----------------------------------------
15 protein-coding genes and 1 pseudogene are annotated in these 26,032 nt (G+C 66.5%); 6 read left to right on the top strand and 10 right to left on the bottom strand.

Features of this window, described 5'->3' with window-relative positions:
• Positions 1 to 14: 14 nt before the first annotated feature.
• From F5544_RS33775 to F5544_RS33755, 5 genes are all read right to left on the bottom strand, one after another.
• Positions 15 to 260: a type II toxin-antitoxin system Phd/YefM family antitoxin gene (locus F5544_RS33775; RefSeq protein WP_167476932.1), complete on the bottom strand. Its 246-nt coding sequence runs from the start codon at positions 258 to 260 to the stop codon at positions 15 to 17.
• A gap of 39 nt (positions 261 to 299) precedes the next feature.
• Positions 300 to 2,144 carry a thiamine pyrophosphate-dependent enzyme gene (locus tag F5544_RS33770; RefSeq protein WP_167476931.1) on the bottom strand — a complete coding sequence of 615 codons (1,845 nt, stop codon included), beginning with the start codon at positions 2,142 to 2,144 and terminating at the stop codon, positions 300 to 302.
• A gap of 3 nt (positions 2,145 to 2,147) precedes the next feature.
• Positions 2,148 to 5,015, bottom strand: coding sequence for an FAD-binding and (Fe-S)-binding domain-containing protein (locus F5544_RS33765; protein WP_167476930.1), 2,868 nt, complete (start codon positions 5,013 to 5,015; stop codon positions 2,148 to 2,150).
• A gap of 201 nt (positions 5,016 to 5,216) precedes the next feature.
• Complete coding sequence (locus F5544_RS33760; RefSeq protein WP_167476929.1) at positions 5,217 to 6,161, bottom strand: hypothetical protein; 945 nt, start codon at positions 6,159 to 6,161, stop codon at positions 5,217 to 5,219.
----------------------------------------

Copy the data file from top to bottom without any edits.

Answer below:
15 protein-coding genes and 1 pseudogene are annotated in these 26,032 nt (G+C 66.5%); 6 read left to right on the top strand and 10 right to left on the bottom strand.

Features of this window, described 5'->3' with window-relative positions:
• Positions 1 to 14: 14 nt before the first annotated feature.
• From F5544_RS33775 to F5544_RS33755, 5 genes are all read right to left on the bottom strand, one after another.
• Positions 15 to 260: a type II toxin-antitoxin system Phd/YefM family antitoxin gene (locus F5544_RS33775; RefSeq protein WP_167476932.1), complete on the bottom strand. Its 246-nt coding sequence runs from the start codon at positions 258 to 260 to the stop codon at positions 15 to 17.
• A gap of 39 nt (positions 261 to 299) precedes the next feature.
• Positions 300 to 2,144 carry a thiamine pyrophosphate-dependent enzyme gene (locus tag F5544_RS33770; RefSeq protein WP_167476931.1) on the bottom strand — a complete coding sequence of 615 codons (1,845 nt, stop codon included), beginning with the start codon at positions 2,142 to 2,144 and terminating at the stop codon, positions 300 to 302.
• A gap of 3 nt (positions 2,145 to 2,147) precedes the next feature.
• Positions 2,148 to 5,015, bottom strand: coding sequence for an FAD-binding and (Fe-S)-binding domain-containing protein (locus F5544_RS33765; protein WP_167476930.1), 2,868 nt, complete (start codon positions 5,013 to 5,015; stop codon positions 2,148 to 2,150).
• A gap of 201 nt (positions 5,016 to 5,216) precedes the next feature.
• Complete coding sequence (locus F5544_RS33760; RefSeq protein WP_167476929.1) at positions 5,217 to 6,161, bottom strand: hypothetical protein; 945 nt, start codon at positions 6,159 to 6,161, stop codon at positions 5,217 to 5,219.